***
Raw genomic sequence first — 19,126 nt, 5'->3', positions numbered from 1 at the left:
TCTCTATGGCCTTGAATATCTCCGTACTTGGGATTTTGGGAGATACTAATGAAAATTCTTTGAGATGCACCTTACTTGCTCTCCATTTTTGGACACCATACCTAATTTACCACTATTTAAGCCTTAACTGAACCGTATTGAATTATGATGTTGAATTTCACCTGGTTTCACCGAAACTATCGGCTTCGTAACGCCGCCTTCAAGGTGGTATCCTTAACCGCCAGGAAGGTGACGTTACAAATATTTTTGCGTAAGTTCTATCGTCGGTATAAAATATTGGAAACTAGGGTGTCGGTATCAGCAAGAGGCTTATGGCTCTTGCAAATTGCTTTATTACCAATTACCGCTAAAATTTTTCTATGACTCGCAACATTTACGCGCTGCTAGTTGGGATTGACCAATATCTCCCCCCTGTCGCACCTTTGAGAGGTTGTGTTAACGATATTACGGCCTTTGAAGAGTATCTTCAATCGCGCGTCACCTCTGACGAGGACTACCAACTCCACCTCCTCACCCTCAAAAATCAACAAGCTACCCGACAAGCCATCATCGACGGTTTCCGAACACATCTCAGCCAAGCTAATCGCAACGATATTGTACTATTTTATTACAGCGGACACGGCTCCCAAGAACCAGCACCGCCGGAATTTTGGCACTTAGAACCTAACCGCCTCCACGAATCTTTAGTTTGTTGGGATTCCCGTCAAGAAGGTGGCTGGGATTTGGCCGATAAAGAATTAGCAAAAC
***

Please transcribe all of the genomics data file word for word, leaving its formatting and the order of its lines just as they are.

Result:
Raw genomic sequence first — 19,126 nt, 5'->3', positions numbered from 1 at the left:
TCTCTATGGCCTTGAATATCTCCGTACTTGGGATTTTGGGAGATACTAATGAAAATTCTTTGAGATGCACCTTACTTGCTCTCCATTTTTGGACACCATACCTAATTTACCACTATTTAAGCCTTAACTGAACCGTATTGAATTATGATGTTGAATTTCACCTGGTTTCACCGAAACTATCGGCTTCGTAACGCCGCCTTCAAGGTGGTATCCTTAACCGCCAGGAAGGTGACGTTACAAATATTTTTGCGTAAGTTCTATCGTCGGTATAAAATATTGGAAACTAGGGTGTCGGTATCAGCAAGAGGCTTATGGCTCTTGCAAATTGCTTTATTACCAATTACCGCTAAAATTTTTCTATGACTCGCAACATTTACGCGCTGCTAGTTGGGATTGACCAATATCTCCCCCCTGTCGCACCTTTGAGAGGTTGTGTTAACGATATTACGGCCTTTGAAGAGTATCTTCAATCGCGCGTCACCTCTGACGAGGACTACCAACTCCACCTCCTCACCCTCAAAAATCAACAAGCTACCCGACAAGCCATCATCGACGGTTTCCGAACACATCTCAGCCAAGCTAATCGCAACGATATTGTACTATTTTATTACAGCGGACACGGCTCCCAAGAACCAGCACCGCCGGAATTTTGGCACTTAGAACCTAACCGCCTCCACGAATCTTTAGTTTGTTGGGATTCCCGTCAAGAAGGTGGCTGGGATTTGGCCGATAAAGAATTAGCAAAAC